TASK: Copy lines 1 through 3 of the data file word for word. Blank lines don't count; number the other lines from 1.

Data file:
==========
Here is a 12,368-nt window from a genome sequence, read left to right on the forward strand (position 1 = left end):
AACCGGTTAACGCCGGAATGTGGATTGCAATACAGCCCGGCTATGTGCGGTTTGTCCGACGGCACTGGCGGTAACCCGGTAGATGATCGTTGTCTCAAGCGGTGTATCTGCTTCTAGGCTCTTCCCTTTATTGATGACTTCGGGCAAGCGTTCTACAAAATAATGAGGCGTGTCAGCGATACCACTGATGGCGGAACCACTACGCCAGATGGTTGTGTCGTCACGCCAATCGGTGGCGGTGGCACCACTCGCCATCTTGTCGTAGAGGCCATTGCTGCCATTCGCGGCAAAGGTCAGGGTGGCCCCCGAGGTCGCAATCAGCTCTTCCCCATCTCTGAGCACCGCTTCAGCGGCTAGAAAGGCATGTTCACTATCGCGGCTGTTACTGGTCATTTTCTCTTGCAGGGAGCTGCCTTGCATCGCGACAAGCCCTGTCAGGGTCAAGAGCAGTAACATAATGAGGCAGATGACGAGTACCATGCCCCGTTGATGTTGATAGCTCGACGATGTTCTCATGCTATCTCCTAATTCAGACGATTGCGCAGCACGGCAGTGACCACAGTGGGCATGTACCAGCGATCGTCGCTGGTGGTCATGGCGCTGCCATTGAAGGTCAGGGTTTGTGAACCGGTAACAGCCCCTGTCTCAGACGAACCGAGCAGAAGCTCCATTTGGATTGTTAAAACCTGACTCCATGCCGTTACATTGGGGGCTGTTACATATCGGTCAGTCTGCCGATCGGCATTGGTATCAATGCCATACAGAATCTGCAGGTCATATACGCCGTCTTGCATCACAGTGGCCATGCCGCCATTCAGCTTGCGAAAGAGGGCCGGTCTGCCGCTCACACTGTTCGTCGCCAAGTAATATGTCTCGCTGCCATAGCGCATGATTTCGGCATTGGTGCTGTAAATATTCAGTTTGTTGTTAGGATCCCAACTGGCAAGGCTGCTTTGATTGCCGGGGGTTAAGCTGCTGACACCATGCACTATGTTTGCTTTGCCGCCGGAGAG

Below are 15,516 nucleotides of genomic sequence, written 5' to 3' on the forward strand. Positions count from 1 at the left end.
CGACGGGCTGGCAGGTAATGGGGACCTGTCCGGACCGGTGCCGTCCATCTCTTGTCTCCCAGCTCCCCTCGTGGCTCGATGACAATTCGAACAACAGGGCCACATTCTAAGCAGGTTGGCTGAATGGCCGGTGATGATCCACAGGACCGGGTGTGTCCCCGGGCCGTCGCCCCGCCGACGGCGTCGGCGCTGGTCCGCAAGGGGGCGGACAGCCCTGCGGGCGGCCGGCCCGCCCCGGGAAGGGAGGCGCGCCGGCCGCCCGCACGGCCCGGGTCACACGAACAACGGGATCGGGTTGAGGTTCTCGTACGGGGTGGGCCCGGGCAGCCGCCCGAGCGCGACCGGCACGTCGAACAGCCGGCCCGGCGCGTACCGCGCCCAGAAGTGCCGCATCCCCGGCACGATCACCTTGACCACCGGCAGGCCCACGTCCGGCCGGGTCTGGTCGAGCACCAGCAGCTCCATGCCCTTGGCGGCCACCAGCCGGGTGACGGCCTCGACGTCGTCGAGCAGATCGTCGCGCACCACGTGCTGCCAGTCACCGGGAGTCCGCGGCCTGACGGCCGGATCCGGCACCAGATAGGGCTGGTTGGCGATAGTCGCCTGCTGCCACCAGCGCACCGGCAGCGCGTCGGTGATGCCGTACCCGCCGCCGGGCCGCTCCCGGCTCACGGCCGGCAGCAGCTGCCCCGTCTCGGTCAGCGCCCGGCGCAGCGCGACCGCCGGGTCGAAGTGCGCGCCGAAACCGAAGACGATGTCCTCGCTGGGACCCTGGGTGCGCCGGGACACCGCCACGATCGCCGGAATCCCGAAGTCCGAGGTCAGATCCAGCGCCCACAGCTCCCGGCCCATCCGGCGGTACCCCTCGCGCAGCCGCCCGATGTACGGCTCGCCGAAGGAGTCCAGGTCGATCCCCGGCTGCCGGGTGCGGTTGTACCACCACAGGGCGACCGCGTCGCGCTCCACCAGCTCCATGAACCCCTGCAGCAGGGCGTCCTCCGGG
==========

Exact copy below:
Here is a 12,368-nt window from a genome sequence, read left to right on the forward strand (position 1 = left end):
AACCGGTTAACGCCGGAATGTGGATTGCAATACAGCCCGGCTATGTGCGGTTTGTCCGACGGCACTGGCGGTAACCCGGTAGATGATCGTTGTCTCAAGCGGTGTATCTGCTTCTAGGCTCTTCCCTTTATTGATGACTTCGGGCAAGCGTTCTACAAAATAATGAGGCGTGTCAGCGATACCACTGATGGCGGAACCACTACGCCAGATGGTTGTGTCGTCACGCCAATCGGTGGCGGTGGCACCACTCGCCATCTTGTCGTAGAGGCCATTGCTGCCATTCGCGGCAAAGGTCAGGGTGGCCCCCGAGGTCGCAATCAGCTCTTCCCCATCTCTGAGCACCGCTTCAGCGGCTAGAAAGGCATGTTCACTATCGCGGCTGTTACTGGTCATTTTCTCTTGCAGGGAGCTGCCTTGCATCGCGACAAGCCCTGTCAGGGTCAAGAGCAGTAACATAATGAGGCAGATGACGAGTACCATGCCCCGTTGATGTTGATAGCTCGACGATGTTCTCATGCTATCTCCTAATTCAGACGATTGCGCAGCACGGCAGTGACCACAGTGGGCATGTACCAGCGATCGTCGCTGGTGGTCATGGCGCTGCCATTGAAGGTCAGGGTTTGTGAACCGGTAACAGCCCCTGTCTCAGACGAACCGAGCAGAAGCTCCATTTGGATTGTTAAAACCTGACTCCATGCCGTTACATTGGGGGCTGTTACATATCGGTCAGTCTGCCGATCGGCATTGGTATCAATGCCATACAGAATCTGCAGGTCATATACGCCGTCTTGCATCACAGTGGCCATGCCGCCATTCAGCTTGCGAAAGAGGGCCGGTCTGCCGCTCACACTGTTCGTCGCCAAGTAATATGTCTCGCTGCCATAGCGCATGATTTCGGCATTGGTGCTGTAAATATTCAGTTTGTTGTTAGGATCCCAACTGGCAAGGCTGCTTTGATTGCCGGGGGTTAAGCTGCTGACACCATGCACTATGTTTGCTTTGCCGCCGGAGAG

Below are 15,516 nucleotides of genomic sequence, written 5' to 3' on the forward strand. Positions count from 1 at the left end.